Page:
Less than a month after speaking with the BlackBerry CEO, I got my hands on the first BlackBerry 10 device, the Z10, on a rainy, dismal day at a BlackBerry PR office in Midtown Manhattan. It was an awkward meeting. I was briefed on the device and the new OS. I spent as much time as I wanted tinkering with it. But the phone would not be announced for months, and it was even longer before it was released. BlackBerry said I could write about my meeting but could not mention any specifics.
I'm still not really sure what that means, and I was contacted shortly after I wrote about the experience with requests to change some things in the post. I refused, sticking with my interpretation of "no specifics." Quick summary: The device and OS looked great, but by that time BlackBerry's problem was not just aging hardware and software. You can read that full post here.
The following fall, I finally got something I'd been requesting for years: A sit-down with BlackBerry CIO Robin Bienfait. As a reporter for CIO.com, the BlackBerry CIO always topped my list of wanted sources, but for some reason, BlackBerry never let it happen - until October 2012, when I met Bienfait and BlackBerry PR in a cramped, makeshift press-interview-room in the massive San Diego Convention Center.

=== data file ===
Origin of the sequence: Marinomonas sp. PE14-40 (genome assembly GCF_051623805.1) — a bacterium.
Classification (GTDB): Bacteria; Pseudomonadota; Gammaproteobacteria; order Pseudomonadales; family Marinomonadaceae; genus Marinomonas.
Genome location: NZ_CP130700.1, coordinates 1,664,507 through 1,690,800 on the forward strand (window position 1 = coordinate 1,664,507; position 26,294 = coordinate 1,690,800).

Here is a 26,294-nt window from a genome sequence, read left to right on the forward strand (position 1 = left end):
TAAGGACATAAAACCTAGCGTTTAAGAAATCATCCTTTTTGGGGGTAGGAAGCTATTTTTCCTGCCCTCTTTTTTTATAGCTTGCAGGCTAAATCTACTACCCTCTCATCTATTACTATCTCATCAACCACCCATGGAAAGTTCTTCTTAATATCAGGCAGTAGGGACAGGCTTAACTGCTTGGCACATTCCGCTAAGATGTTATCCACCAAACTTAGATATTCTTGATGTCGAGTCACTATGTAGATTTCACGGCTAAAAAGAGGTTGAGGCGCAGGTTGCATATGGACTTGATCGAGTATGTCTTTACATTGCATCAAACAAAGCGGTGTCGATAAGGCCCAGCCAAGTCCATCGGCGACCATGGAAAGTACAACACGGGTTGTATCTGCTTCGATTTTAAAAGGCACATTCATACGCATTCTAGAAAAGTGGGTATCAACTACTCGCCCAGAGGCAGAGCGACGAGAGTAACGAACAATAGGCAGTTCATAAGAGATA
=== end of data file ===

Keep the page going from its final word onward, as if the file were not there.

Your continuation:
Bienfait mostly glossed over BlackBerry's challenges and painted a serene picture of the IT department within her company. She also talked about mobile security, the modern CIO role and what it meant to be a woman in a field and role largely dominated by men. It was an OK interview, but after years of waiting, I left feeling somewhat underwhelmed. Read the interview here.
Then, a few months later, Bienfait abruptly left. A pattern emerged: Interview executive, get rosy story about what it's like within BlackBerry, see interview subject leave the company.
In January 2013, BlackBerry released the Z10. I wrote a lengthy review of the device, which I like a lot. But again, at this point, BlackBerry's problem wasn't just hardware or software. Read my full review here.
After spending a few months with the Z10 and using it as my main device, it was clear that it really was unique, so I highlighted 10 things it can do that the popular iPhone cannot. The post was very well received, but it didn't do much to help Z10 sales. It was also the last BlackBerry-related post I put a lot of time and effort into.
Since then, I just haven't felt inspired to write much about the company I dedicated eight years of my professional life to. That speaks volumes.
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